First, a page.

Countdown to my #2NightsInSpace

It’s almost here. Less than 12 hours until I’ll be landing in Palmdale, California. I’ve been waiting for this week for 10 months. Ten months since I got the email that said I’d been selected to participate in the Airborne Astronomy Ambassador program at NASA with my co-applicant Jeff Peterson.

Yes, you heard right, NASA…that NASA. The National Aeronautics and Space Administration! Many people think NASA was shut down in 2011 and no longer exists. Not true. While the decision was made to stop funding the Space Shuttle program, the government is still actively funding the International Space Station research, as well as unmanned and commercial crew initiatives. Part of the current research NASA is doing, along with selected university researchers, is with the Stratospheric Observatory for Infrared Astronomy (SOFIA). It is a highly modified Boeing 747 equipped with an infrared telescope mounted to collect data in flight. SOFIA saw first light in 2010, but was preceded by the Kuiper Airborne Observatory (KAO) and is a joint operation of NASA and the German space agency DLR. I’m one of 28 educators selected to fly on this aircraft during a scientific mission.

During our week in California, we’ll be passengers on two flight missions. The scientists on board will be studying a variety of cosmic objects. These objects can be star, planets, dust clouds, and more. The list include Beta UMi (brightest star in the bowl of the “Little Dipper”), HL Tau (star in the constellation Taurus), and NGC 2264 (a cone nebula and star cluster) along with others. During our second flight, we will be capturing images of Neptune and Uranus!

In order to participate in this program, after being selected based on the merits of our application, we still had to complete and pass an online graduate-level Astronomy course. I hadn’t had any advanced science or math classes since high school almost 25 years ago and now I was being thrust into a graduate-level astronomy class? It wasn’t easy, but I passed and learned a great deal in the process. We also had multiple video conferences with the staff to learn what safety training and equipment we would receive on site.

Tomorrow morning, I’ll be arriving at LAX and will be taken immediately to the California Science Center for meetings and a tour of the Space Shuttle Endeavor, then proceed to the NASA Dryden Aircraft Operations Facility in Palmdale for more briefing and training. We’ve been sent the schedule for the week and we don’t have a lot of down time between meetings and preparations. However, I plan to blog daily, if possible, to keep everyone up-to-date on my adventure.

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Talking to 2nd graders about my #2NightsInSpace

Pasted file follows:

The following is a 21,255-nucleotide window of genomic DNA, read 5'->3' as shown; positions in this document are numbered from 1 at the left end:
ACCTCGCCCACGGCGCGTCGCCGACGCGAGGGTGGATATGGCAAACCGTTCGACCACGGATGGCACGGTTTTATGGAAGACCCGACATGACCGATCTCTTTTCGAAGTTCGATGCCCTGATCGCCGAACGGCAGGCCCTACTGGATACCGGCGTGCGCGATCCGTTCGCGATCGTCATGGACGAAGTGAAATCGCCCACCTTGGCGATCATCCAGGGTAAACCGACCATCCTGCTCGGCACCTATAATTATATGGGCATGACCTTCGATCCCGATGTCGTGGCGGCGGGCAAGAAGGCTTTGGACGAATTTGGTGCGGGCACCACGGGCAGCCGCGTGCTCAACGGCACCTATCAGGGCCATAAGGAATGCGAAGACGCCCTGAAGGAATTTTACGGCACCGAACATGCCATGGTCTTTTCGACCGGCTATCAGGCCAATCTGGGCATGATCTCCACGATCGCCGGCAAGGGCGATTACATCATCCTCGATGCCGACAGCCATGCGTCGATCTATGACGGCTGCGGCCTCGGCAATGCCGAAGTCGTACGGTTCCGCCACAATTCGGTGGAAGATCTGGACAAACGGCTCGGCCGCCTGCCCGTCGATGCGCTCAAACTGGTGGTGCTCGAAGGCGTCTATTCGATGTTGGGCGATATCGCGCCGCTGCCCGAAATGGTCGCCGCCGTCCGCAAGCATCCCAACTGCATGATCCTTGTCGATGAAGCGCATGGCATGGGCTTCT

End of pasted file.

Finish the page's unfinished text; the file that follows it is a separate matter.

On Friday, I was asked by a 2nd grade teacher to come in and talk with her students about my upcoming trip to space since I am leaving next week. I was happy to visit but was concerned at how much 2nd graders understood about space. The kids were engaged and had a lot of great questions. Here are some questions on the mind of 2nd graders when I tell them I’m going to be flying just outside the atmosphere:

  • How will you sleep?

Since I will only be airborne for 12 hours at a time, sleep is not that important. But, I assured them I would have plenty of time to sleep when I am on the ground so that I can enjoy the full experience.

  • Will you wear a helmet (got that one 4 times)?

A helmet would be needed if I left the aircraft because there is limited oxygen at that altitude. However, since I do not plan to intentionally leave the aircraft, no helmet is needed.

  • Will you fly the plane?

They have specially trained people to do that. They’re called pilots. If I’m asked to fly the plane, I would respectfully refuse.

  • Will the plane shoot fire?

Rockets launched far into space need an extreme amount of propulsion which is the fire you see. There may be a small amount of fire coming from the initial propulsion, but since we don’t need to get that far up, we won’t see a whole lot.

  • What will you eat?

Astronauts that go into space for extended periods of time, like on the International Space Station need specially dehydrated food to preserve. (I plan to get some Astronaut Ice Cream to show them upon my return.) However, since I will only be up there 12 hours, I can take most any kind of food I prefer.

  • Will you float away?

This opened up a small lesson on what gravity is and why you float in space. Unfortunately, I won’t be high enough to be significantly away from the gravitational pull of the earth, which is what causes the weightlessness (known as Zero G). The other way I would float is if the plan descended at a rapid rate, which I sincere hope does not happen!

That’s the gist of the questions. They opened up some great conversations about how space and gravity work and what our atmosphere does for us. One student kept calling the atmosphere “the shield” so the other kids picked that up too.  I survived the 2nd graders and their barrage of great questions. Next up, 1st grade on Monday morning!